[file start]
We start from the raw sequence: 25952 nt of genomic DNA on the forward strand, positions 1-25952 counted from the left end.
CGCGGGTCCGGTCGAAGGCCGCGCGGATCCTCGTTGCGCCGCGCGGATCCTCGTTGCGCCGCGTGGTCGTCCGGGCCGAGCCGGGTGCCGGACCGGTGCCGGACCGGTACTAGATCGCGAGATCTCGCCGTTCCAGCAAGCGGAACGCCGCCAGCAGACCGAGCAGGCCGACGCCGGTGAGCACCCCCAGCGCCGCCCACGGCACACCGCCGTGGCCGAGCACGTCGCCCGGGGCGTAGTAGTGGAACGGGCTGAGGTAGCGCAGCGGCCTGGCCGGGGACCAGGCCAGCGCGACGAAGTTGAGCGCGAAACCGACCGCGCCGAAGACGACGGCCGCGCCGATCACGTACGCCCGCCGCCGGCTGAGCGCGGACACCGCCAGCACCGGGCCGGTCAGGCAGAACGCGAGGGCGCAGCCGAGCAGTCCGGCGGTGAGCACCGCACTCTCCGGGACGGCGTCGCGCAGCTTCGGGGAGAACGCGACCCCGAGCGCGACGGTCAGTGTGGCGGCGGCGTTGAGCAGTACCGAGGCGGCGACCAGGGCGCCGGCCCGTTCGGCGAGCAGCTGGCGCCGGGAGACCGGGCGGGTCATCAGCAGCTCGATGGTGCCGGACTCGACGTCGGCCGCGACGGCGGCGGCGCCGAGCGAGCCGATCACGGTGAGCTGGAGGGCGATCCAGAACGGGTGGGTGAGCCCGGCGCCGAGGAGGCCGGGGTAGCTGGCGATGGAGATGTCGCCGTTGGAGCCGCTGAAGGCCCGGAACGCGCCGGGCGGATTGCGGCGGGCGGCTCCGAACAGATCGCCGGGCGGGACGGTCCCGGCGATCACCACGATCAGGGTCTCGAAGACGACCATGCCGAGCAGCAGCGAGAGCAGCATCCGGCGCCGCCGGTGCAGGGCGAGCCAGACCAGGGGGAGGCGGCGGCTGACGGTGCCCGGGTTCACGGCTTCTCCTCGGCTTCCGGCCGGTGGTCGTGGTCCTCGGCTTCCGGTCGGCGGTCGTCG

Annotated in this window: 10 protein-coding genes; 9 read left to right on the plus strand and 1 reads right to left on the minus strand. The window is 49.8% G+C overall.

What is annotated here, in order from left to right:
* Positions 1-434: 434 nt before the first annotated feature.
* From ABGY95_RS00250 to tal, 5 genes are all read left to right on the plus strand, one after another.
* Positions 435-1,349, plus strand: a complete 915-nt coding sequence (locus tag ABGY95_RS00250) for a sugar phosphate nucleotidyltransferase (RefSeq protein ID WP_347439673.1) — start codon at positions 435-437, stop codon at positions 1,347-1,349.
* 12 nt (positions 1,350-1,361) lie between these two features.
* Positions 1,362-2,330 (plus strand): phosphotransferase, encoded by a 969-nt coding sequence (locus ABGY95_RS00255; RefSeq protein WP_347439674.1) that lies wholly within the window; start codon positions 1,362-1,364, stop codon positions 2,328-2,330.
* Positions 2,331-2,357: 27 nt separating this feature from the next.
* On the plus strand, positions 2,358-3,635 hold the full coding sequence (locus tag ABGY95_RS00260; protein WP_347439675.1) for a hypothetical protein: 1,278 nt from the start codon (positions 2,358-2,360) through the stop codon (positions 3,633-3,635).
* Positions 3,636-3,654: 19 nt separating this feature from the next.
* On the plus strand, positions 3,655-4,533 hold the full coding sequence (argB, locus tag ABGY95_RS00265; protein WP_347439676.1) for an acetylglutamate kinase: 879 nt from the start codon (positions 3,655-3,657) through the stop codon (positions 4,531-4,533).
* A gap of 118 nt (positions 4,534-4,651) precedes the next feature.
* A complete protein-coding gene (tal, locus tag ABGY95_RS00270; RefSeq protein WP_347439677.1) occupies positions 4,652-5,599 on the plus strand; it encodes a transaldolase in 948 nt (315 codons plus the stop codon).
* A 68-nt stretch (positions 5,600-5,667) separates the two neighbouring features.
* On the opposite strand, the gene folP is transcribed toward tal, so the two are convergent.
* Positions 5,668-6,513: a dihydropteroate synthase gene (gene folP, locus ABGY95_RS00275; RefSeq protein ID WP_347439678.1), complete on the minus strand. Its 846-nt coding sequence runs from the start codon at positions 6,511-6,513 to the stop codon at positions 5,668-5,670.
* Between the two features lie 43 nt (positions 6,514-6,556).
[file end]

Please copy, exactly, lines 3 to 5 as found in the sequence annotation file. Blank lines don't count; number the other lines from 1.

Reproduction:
Annotated in this window: 10 protein-coding genes; 9 read left to right on the plus strand and 1 reads right to left on the minus strand. The window is 49.8% G+C overall.

What is annotated here, in order from left to right:
* Positions 1-434: 434 nt before the first annotated feature.